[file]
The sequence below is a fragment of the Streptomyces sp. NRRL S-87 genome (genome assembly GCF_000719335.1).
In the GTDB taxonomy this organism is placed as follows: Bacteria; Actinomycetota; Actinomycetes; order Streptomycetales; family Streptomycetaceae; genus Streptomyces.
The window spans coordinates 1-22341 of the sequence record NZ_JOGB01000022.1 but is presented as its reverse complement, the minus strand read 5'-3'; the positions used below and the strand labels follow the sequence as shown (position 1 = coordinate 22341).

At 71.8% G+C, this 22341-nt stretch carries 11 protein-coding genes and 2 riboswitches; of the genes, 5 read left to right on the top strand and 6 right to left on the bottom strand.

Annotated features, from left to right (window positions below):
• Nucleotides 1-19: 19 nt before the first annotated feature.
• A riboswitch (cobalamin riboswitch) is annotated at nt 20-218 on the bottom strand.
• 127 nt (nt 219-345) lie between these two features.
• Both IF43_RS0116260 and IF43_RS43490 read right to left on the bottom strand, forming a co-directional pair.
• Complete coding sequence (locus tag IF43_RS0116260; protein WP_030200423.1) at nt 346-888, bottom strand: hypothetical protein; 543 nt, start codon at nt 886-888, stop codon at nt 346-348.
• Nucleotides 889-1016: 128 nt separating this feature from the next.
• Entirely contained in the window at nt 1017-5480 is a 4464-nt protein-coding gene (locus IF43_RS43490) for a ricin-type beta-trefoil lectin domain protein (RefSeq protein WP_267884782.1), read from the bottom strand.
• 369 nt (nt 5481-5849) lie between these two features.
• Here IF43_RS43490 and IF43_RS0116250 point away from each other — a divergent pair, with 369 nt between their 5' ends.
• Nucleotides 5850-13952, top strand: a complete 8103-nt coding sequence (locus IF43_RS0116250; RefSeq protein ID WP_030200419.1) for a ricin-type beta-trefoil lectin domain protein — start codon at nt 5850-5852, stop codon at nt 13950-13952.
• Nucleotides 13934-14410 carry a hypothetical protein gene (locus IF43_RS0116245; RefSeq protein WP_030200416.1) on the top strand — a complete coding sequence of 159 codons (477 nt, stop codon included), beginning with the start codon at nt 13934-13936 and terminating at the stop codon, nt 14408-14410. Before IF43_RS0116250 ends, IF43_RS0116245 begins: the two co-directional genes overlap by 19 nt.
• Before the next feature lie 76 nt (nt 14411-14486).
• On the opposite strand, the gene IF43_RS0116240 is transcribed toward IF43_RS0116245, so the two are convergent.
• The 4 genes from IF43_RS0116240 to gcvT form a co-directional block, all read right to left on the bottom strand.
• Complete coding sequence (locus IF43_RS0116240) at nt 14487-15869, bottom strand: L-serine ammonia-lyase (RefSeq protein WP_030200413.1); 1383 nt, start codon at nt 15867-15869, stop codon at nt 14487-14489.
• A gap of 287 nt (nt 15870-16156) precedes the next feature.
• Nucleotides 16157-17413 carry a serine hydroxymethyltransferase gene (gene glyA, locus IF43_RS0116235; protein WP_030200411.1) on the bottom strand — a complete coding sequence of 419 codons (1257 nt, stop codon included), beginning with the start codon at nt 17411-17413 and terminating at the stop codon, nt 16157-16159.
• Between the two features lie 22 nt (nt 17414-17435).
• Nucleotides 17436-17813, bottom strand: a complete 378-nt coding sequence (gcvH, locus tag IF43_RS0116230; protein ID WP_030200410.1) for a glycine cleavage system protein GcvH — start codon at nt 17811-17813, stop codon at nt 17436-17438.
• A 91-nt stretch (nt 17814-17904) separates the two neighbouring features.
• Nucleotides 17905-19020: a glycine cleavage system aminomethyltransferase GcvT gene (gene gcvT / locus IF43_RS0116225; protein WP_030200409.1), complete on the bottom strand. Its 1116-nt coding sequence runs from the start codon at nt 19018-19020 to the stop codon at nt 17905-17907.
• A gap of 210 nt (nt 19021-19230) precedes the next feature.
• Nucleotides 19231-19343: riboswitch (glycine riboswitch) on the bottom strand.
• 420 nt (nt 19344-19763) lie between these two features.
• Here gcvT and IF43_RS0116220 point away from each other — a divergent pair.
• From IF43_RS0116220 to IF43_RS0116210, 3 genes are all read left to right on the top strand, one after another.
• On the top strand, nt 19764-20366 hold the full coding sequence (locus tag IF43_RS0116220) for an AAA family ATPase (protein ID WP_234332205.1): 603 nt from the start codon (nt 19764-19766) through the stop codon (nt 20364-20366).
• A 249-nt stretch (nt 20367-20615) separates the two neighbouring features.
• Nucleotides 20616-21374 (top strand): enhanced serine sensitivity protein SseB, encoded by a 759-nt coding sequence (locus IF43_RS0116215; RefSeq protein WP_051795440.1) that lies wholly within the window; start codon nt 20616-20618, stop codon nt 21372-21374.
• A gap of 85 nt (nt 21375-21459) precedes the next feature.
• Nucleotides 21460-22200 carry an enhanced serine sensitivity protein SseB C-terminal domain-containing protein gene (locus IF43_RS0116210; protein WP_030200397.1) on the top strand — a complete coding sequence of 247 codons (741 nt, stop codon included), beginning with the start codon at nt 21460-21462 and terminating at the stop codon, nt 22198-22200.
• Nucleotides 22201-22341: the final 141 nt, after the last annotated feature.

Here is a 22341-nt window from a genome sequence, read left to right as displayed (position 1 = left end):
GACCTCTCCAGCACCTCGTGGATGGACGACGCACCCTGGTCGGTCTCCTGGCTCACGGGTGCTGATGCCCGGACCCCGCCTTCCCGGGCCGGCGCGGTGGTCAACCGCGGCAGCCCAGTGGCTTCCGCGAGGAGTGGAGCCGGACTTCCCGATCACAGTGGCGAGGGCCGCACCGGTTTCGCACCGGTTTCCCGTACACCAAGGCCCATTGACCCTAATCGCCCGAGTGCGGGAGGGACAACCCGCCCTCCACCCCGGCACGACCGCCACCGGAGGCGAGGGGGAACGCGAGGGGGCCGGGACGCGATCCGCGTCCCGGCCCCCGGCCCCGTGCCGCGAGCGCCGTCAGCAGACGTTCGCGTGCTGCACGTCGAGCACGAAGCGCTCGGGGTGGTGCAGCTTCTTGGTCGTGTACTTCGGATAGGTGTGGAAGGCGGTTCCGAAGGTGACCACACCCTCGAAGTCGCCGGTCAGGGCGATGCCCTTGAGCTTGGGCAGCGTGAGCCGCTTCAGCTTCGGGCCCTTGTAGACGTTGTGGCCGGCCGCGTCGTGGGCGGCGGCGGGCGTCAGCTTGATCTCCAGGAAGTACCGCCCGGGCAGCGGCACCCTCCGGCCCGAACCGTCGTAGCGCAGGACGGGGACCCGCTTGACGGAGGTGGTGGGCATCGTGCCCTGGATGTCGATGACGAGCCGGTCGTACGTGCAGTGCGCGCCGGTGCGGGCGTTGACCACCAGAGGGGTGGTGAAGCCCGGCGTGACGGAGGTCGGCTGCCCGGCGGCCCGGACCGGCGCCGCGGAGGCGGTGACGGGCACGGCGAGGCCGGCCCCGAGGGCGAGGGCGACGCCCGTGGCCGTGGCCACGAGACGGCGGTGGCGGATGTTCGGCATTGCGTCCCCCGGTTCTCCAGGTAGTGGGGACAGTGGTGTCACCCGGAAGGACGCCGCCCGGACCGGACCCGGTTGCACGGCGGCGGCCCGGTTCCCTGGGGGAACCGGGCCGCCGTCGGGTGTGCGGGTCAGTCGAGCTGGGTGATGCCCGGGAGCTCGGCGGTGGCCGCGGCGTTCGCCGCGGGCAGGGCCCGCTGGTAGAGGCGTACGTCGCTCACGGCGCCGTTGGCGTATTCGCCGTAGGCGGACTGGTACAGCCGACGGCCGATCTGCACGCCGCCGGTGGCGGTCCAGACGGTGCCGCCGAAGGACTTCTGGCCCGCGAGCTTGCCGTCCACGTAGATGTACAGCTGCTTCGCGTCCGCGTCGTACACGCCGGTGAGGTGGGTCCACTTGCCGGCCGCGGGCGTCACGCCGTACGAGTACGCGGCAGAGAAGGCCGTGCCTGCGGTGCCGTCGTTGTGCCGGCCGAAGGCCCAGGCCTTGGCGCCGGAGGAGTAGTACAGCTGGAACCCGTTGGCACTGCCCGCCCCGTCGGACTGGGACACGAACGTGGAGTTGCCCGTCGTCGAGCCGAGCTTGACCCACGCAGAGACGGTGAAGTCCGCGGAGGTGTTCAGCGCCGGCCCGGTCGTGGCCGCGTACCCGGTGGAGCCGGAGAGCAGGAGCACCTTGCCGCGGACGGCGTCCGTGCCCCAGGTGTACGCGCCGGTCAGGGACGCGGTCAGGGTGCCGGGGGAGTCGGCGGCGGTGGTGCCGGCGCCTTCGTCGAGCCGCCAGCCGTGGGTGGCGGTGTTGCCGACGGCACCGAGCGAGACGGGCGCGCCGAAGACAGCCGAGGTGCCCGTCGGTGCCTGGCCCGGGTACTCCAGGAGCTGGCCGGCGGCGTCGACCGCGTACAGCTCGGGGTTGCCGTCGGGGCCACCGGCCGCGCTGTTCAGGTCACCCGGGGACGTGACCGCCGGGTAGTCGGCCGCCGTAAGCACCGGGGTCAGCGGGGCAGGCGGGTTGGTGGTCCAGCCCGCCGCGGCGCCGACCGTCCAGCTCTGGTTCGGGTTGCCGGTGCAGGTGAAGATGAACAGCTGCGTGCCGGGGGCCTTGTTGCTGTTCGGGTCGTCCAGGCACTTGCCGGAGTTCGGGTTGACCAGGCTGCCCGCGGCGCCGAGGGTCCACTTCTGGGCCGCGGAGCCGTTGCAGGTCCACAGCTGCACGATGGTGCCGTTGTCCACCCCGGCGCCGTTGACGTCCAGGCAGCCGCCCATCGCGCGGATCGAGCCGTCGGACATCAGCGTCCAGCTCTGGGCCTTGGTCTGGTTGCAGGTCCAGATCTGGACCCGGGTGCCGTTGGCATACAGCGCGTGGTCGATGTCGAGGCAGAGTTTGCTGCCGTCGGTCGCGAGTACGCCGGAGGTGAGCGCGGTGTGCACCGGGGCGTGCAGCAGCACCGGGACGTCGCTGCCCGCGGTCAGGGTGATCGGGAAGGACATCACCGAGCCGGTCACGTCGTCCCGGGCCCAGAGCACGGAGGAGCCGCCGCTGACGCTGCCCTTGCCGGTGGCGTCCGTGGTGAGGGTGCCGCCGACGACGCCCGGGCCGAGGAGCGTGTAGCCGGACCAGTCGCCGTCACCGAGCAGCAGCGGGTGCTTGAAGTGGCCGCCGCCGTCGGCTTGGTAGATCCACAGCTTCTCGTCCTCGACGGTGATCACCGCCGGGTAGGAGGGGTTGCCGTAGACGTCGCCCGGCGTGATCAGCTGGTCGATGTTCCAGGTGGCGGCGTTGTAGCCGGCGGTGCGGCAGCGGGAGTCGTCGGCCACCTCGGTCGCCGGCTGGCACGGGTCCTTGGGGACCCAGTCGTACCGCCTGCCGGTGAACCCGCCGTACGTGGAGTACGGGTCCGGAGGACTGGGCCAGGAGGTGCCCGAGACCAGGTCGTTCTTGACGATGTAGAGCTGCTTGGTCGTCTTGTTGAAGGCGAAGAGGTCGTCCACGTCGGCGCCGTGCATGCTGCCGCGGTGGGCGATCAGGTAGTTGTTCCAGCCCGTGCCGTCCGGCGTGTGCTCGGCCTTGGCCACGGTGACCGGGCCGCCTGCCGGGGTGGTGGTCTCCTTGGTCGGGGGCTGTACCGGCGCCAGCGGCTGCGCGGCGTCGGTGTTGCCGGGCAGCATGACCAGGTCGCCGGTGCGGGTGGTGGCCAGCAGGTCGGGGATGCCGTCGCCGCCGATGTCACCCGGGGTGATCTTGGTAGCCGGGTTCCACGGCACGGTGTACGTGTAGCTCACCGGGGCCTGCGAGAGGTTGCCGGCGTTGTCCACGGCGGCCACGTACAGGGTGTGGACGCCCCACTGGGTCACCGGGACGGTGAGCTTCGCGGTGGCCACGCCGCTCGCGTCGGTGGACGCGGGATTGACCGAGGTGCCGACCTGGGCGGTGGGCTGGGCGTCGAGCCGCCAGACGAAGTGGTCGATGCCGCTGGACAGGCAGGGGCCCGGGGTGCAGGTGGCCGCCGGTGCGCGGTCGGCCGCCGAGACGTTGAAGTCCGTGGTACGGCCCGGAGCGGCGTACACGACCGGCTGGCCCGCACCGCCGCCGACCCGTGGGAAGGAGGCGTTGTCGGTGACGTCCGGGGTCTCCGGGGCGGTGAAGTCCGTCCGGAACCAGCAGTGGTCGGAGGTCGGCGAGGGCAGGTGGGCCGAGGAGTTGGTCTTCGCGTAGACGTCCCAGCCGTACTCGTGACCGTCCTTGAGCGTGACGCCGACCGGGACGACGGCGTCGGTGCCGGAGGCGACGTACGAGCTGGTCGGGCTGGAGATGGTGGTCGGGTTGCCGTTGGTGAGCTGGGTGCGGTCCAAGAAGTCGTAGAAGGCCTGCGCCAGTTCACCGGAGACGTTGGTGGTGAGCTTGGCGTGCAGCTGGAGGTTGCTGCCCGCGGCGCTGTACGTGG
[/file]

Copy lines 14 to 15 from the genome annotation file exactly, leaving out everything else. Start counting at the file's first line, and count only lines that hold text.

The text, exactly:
• Here IF43_RS43490 and IF43_RS0116250 point away from each other — a divergent pair, with 369 nt between their 5' ends.
• Nucleotides 5850-13952, top strand: a complete 8103-nt coding sequence (locus IF43_RS0116250; RefSeq protein ID WP_030200419.1) for a ricin-type beta-trefoil lectin domain protein — start codon at nt 5850-5852, stop codon at nt 13950-13952.